KC Maki, MS Skorodin, JH Jessen and F Laghi,
Metabolism: clinical and experimental, Jun 1996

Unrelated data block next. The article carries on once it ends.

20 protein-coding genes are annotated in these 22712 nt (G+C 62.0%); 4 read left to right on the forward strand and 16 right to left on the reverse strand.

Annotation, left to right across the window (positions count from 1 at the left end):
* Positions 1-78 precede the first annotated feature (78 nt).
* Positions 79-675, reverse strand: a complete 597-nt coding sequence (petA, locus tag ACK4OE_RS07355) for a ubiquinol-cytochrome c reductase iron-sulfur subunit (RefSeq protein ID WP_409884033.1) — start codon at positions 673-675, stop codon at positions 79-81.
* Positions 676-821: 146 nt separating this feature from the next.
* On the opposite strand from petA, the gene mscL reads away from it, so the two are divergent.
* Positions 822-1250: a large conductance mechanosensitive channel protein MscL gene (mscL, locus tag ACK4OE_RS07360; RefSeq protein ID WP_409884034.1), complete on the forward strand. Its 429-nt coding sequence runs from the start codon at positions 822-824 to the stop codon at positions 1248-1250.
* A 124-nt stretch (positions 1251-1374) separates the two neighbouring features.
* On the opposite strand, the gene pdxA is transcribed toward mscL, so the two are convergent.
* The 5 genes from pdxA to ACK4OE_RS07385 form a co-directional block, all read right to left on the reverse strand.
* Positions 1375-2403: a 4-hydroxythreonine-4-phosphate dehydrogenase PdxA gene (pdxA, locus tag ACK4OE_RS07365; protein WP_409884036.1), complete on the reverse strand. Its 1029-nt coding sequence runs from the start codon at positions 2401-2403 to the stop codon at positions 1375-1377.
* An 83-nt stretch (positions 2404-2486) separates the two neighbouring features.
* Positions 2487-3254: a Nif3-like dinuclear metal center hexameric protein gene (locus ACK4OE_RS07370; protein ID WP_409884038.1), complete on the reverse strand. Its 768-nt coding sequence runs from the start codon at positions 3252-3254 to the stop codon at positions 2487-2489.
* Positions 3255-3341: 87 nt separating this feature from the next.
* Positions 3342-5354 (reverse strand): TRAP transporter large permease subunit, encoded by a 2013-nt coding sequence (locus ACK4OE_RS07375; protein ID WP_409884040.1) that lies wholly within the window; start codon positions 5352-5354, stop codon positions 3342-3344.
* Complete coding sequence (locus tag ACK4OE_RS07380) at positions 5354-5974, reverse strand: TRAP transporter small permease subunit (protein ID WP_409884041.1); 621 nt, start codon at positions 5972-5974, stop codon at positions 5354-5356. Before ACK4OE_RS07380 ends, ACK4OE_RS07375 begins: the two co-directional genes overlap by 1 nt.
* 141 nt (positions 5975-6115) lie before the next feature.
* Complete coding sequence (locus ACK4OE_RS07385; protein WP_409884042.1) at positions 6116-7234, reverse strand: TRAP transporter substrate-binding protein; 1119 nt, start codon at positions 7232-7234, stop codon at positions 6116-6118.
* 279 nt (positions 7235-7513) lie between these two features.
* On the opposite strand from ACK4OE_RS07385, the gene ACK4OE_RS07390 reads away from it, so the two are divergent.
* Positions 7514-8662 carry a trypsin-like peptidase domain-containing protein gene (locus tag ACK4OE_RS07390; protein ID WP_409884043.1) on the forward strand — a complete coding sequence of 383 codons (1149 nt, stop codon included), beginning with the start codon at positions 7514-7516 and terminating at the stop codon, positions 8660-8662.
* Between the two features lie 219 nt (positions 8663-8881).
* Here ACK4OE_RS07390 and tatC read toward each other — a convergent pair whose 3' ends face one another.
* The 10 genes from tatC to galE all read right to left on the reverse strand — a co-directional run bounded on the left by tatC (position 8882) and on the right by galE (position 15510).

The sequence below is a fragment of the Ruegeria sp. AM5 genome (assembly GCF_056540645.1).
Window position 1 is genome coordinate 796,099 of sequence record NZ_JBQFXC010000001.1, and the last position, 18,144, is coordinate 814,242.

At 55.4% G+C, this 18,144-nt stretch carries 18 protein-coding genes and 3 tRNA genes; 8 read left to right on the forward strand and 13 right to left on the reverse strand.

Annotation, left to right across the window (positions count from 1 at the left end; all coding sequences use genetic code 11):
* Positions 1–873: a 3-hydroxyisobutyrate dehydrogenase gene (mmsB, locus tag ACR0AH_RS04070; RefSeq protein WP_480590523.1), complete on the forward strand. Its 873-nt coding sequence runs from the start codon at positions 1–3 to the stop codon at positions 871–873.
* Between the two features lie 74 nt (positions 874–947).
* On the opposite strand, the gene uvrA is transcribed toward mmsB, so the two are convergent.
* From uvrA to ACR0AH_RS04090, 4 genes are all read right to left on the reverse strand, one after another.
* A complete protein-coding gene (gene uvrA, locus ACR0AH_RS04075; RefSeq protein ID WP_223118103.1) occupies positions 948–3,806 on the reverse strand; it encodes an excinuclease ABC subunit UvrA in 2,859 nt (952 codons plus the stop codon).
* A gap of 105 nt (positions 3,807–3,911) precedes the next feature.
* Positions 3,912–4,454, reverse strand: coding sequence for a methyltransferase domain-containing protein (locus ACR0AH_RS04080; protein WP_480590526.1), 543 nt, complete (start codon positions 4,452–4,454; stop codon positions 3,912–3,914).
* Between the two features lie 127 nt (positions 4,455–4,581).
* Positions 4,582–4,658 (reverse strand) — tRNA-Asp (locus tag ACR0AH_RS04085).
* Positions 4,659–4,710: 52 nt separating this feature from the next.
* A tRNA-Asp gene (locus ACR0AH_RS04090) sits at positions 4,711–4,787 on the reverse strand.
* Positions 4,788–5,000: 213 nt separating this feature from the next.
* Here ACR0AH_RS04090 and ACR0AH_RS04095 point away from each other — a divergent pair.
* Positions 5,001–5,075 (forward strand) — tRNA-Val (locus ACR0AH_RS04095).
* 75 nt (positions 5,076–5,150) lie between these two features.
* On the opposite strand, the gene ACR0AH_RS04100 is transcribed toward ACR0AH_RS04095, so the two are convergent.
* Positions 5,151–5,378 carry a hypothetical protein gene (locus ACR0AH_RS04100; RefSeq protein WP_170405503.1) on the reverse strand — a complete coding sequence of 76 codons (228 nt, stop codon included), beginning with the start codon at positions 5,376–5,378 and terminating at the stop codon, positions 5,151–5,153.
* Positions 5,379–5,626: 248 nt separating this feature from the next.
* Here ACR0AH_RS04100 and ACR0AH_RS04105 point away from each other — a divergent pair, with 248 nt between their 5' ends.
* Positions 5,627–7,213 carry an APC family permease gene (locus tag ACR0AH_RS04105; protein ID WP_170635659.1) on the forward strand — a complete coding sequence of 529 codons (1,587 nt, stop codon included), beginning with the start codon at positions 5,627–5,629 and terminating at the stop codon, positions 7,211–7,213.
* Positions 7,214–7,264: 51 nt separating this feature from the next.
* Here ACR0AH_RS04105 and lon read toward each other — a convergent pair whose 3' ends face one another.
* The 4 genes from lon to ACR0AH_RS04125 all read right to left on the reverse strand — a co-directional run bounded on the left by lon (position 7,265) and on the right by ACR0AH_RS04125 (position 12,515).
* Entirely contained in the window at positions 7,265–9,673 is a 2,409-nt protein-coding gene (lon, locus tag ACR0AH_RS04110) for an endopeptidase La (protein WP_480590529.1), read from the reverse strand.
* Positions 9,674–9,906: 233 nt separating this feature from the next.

beta(2)-Selective adrenergic agonists are used in the management of bronchial asthma and preterm labor. Due to their ability to increase muscle strength and size in animal models, new applications for these agents are also being explored for neuromuscular disorders and in rehabilitation. However, the effects of long-term beta(2)-agonist administration on lipoprotein and carbohydrate metabolism are incompletely understood. This investigation evaluated the effects of a beta(2)-agonist, albuterol, on serum lipids and carbohydrate homeostasis in eight healthy nonsmoking men aged 24 to 61 years. Collection of fasting blood samples was completed in duplicate on separate days at baseline, during 14 days of oral albuterol administration (Proventil Repetabs, 8 mg twice daily; Schering Pharmaceuticals, Kenilworth, NJ) and during a 7-day washout period. Carbohydrate homeostasis was evaluated using the minimal model technique at the end of the baseline and albuterol periods. Fasting glucose and insulin, intravenous glucose tolerance, acute insulin response to intravenous glucose (AIRg), insulin sensitivity (Si), and glucose effectiveness (Sg) were not significantly changed during albuterol administration. Significant alterations (P < or = .02) were observed in total cholesterol ([TC] -9.1% +/- 2.5%), low-density lipoprotein cholesterol ([LDL-C] -15.0% +/- 2.9%), and high-density lipoprotein cholesterol ([HDL-C] +10.4% +/- 3.2%) concentrations, as well as the TC/HDL-C (-17.4% +/- 2.6%) and LDL-C/HDL-C (-22.9% +/- 2.4%) ratios. During washout, TC and LDL-C returned to baseline levels, whereas HDL-C remained elevated by 5.8% +/- 2.4% (P < .05). Thus, albuterol administration was associated with favorable changes in the serum lipid profile without marked impairment of glucose tolerance or its physiologic determinants.